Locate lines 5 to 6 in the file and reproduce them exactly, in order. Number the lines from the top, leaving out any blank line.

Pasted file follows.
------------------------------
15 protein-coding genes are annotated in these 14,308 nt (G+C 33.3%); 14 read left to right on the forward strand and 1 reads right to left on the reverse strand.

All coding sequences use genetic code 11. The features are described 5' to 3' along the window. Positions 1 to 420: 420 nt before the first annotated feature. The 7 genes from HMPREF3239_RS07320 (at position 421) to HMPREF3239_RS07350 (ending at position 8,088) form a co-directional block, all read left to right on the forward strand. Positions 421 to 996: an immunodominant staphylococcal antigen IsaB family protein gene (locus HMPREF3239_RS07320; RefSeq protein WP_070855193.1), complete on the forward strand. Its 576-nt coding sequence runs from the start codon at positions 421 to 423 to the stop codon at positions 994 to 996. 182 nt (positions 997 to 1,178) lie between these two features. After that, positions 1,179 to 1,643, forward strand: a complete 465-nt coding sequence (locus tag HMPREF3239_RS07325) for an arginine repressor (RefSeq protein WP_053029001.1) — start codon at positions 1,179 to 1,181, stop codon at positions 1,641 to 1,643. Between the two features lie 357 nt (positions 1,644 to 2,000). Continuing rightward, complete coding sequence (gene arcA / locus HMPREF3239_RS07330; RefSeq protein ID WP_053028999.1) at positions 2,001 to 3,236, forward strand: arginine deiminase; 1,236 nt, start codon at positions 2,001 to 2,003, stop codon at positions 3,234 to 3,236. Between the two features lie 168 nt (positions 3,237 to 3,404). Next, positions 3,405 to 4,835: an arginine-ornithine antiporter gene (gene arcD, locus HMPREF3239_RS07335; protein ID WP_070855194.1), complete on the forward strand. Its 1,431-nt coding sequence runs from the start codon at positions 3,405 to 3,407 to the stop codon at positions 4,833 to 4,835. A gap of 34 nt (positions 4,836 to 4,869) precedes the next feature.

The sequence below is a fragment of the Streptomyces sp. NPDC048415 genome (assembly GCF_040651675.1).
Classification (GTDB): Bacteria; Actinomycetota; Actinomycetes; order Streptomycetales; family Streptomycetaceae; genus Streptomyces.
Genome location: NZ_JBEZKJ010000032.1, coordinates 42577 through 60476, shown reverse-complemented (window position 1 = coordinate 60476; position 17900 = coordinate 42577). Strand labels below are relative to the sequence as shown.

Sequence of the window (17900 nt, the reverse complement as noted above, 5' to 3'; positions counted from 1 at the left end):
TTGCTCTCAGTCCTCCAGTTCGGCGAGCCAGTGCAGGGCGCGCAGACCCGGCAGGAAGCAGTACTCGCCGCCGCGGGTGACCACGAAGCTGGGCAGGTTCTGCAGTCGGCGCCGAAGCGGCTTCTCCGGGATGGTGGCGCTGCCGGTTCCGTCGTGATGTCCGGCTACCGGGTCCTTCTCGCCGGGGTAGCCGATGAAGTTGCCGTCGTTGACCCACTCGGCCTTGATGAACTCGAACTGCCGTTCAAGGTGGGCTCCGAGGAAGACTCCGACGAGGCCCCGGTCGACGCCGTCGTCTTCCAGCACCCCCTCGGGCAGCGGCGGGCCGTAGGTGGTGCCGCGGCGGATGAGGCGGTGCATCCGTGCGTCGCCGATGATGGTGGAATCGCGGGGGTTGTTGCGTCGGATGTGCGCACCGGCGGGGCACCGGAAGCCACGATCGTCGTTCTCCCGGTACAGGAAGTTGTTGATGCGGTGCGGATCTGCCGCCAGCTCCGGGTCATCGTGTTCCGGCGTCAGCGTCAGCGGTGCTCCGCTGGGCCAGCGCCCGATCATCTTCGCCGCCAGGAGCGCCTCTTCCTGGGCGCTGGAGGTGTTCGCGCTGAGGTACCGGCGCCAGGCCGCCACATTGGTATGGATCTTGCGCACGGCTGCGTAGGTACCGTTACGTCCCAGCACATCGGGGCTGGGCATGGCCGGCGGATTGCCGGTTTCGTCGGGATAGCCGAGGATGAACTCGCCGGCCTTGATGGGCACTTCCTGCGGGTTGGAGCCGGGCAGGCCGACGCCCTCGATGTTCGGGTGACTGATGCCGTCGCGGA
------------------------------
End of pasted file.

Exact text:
Genome location: NZ_JBEZKJ010000032.1, coordinates 42577 through 60476, shown reverse-complemented (window position 1 = coordinate 60476; position 17900 = coordinate 42577). Strand labels below are relative to the sequence as shown.

Sequence of the window (17900 nt, the reverse complement as noted above, 5' to 3'; positions counted from 1 at the left end):